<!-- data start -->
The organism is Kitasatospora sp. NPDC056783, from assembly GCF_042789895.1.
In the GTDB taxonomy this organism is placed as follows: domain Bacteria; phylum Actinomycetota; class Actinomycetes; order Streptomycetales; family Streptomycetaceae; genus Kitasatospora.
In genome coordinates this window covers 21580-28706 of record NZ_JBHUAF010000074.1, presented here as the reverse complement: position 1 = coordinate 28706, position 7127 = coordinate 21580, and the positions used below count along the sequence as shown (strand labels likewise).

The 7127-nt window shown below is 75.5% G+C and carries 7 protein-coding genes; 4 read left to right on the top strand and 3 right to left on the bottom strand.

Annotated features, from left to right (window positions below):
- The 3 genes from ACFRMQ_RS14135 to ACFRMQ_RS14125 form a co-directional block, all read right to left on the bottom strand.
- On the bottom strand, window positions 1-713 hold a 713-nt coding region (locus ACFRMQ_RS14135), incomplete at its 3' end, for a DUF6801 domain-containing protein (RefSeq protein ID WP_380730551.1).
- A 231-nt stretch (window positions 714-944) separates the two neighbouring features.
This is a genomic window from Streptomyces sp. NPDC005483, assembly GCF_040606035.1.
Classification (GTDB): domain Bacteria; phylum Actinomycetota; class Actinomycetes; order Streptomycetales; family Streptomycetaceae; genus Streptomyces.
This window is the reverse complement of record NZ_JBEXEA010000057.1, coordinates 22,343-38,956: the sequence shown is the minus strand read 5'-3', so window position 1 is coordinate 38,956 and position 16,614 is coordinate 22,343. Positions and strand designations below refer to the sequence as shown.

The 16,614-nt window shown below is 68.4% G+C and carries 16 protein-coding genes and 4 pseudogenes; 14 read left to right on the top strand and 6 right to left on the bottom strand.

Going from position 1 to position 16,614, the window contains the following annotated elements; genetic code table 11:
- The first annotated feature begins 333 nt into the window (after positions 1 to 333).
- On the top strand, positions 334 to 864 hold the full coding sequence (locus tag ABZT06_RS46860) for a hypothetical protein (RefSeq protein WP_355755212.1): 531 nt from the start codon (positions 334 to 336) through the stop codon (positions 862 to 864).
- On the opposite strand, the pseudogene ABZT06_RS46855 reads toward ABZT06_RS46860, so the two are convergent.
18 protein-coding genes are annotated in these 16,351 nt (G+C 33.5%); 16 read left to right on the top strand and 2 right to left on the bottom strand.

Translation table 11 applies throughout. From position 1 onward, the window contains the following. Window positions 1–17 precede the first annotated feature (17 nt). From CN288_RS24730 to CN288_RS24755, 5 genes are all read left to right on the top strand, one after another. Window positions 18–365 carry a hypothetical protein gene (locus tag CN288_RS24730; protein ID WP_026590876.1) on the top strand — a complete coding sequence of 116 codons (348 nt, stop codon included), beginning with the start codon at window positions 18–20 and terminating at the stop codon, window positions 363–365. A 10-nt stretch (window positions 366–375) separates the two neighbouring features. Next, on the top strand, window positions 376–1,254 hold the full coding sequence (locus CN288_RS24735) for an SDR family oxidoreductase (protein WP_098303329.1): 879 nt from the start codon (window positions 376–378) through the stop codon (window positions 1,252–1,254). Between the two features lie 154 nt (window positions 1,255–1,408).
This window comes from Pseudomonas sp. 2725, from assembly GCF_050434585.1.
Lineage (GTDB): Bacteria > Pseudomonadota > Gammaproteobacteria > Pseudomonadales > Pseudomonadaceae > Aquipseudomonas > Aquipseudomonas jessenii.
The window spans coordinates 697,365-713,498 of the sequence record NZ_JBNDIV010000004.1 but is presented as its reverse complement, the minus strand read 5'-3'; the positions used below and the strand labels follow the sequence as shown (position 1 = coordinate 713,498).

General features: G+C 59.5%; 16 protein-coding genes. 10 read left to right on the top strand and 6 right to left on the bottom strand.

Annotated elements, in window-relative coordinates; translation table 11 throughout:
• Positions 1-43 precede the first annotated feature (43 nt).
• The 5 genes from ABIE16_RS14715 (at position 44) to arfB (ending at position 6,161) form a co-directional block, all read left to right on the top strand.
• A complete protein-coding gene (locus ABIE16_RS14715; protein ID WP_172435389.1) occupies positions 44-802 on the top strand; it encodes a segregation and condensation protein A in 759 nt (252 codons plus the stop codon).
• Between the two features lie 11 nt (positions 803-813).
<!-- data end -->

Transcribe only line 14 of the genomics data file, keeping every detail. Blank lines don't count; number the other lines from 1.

- The first annotated feature begins 333 nt into the window (after positions 1 to 333).